Author: Claudia Padrón Cueto
September 24, 2015
A CubaNews translation.
Edited by Walter Lippmann.
For the browsing experiences of web users to remain pleasurable in the country, the information strategy of our society must achieve a greater synergy. This is the responsibility of all those who are concerned with the education on the use of Information Technologies.
This past holiday season will probably be remembered as the “wifi summer in Cuba”. Undoubtedly the period was marked by the extension –through this type of connection– of the opportunities for web surfing at 2 CUC’s an hour. And while it is true that the price is still high for most, the wifi is welcomed.
Every day people go to the squares, parks or places with wifi reach to make use of internet navigation services. Many go to make video calls (using IMO) or check their Facebook profiles; while others find –in the wake of the wifi– a way to profit.
This is how it works in the city of Pinar del Rio: At the different access points some young people wait for new arrivals at the park or connection area and immediately offer “one hour of connection for only 1 CUC”, that is, half the official price.
They act as go-between working on commission for a percentage of the total amount collected. They take their customers/users to other persons who use their PCs and cell phones with wireless connection and sell the service to these temporary users.
Connectify Hotspot is a software –one of many– that allows sharing Internet by several users. Of course, in accepting this browsing option the speed and original connectivity potential is reduced, but still it is possible to access the web and even make video calls.
In addition to these agents of shared wifi, and of those others who hoard coupons to then sell them for 75 Cuban pesos [official price 2 CUC = 50 Cuban pesos], this journalist and some close friends were able to confirm the existence of other “merchants” who charge for a simple advice, for example: how to recharge a Nauta account that only requires to enter portal@…, and from this address type the card code.
This is a simple procedure that only takes a few minutes; but lack of knowledge makes some users resort to these “advisers” who take advantage of the inexperience and charge for the service 10 Cuban pesos. Such practices also involve certain risks, because those who offer “help” could even keep the data of the customer (username and password) and then use this information to access their accounts.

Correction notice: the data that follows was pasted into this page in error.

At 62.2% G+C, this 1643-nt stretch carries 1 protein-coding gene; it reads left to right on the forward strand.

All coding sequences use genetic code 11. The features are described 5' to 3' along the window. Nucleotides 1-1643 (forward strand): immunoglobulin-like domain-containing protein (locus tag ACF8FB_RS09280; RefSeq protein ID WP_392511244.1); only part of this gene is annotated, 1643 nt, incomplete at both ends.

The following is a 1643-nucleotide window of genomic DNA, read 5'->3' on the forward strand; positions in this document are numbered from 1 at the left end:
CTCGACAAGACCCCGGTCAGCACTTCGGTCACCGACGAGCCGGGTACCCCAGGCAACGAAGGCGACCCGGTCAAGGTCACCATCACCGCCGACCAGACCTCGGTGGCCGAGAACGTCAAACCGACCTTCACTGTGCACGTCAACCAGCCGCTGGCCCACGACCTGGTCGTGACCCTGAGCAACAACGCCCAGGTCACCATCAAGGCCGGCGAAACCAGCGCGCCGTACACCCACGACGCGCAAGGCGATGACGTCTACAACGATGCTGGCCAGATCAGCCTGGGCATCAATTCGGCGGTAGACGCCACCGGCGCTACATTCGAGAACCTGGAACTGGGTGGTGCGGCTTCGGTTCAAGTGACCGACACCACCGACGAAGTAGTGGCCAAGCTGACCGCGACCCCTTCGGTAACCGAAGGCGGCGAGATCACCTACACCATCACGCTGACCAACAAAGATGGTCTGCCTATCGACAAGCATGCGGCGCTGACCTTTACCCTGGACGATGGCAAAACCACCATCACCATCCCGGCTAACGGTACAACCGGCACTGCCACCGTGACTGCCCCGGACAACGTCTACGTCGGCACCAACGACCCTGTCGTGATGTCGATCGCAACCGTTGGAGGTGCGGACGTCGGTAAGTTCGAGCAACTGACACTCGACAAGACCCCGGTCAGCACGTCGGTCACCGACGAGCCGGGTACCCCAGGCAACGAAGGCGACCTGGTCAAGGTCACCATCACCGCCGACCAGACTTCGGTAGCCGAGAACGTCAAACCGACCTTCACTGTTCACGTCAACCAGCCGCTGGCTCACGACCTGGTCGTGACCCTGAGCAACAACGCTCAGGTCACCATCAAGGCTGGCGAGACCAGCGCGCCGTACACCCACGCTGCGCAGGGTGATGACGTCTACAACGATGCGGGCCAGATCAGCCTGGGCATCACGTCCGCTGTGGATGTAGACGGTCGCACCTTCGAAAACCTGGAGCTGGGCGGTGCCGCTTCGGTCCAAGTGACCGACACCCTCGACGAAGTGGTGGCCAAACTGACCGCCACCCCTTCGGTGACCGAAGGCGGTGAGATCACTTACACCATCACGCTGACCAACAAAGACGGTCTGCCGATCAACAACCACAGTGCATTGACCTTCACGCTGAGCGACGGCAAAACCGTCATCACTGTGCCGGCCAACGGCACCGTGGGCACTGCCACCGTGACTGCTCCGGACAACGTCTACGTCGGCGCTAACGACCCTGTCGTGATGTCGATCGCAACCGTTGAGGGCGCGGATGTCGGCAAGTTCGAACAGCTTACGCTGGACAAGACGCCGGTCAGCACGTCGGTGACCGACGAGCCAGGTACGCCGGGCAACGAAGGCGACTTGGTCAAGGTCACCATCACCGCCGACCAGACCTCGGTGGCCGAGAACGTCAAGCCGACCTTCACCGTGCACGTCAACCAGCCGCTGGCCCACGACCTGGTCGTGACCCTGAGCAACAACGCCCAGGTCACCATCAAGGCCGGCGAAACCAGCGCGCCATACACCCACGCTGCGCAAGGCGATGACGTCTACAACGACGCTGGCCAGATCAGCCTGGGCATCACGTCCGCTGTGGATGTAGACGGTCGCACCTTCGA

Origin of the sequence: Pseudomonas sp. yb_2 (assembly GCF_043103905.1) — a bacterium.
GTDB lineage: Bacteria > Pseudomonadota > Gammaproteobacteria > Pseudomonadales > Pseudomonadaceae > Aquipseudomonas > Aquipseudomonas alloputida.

There are many who connect without even knowing how to turn on the wifi on their phone or what a browser is, what a web site, a web page or a network profile are. This is simply because without practice there is no possible knowledge. And such lack of knowledge frustrates the browsing experience of some, while others fill their pockets.
It’s been three months after the opening of the areas of wireless access service –indispensable in any modern society—and they are very much appreciated; but still the telecommunications company needs to improve its management so it is not limited only to the signing of contracts. It is also necessary to expand the benefits at the Joven Club [Free Computer Service Facilities] and provide guidance on the use of new technologies to solve the most dissimilar demands and problems of Cuban society in its way to computerization.
Schools should also join in this instruction task considering that today’s students options lead to new tools and benefits, provided by the use of ITs. These options need to be managed with dexterity so that users do not become easy preys to deception and theft.
Although it is only in these times of increasingly widespread use of the Internet that the term has become popular, social networks have existed as long as human groups have existed.
Author: Iroel Sanchez | firstname.lastname@example.org
19 June 2018 19:06:05
Translated and edited by Walter Lippmann for CubaNews.
Although it is only in these times of increasingly widespread use of the Internet that the term, which used to be common only among sociologists and other social science professionals, has become popular, social networks have existed since human collectives first existed. Even other non-human groups also function as networks. Just look at an ant hill, a honeycomb… Their functioning is crucial for access to food, protection against other species, reproduction and for sharing essential information related to these vital activities.
In human societies, each individual already belonged to family networks, friendships, neighbors, co-workers or students, professionals, often overlapping, long before spaces such as Facebook or Twitter became commonplace.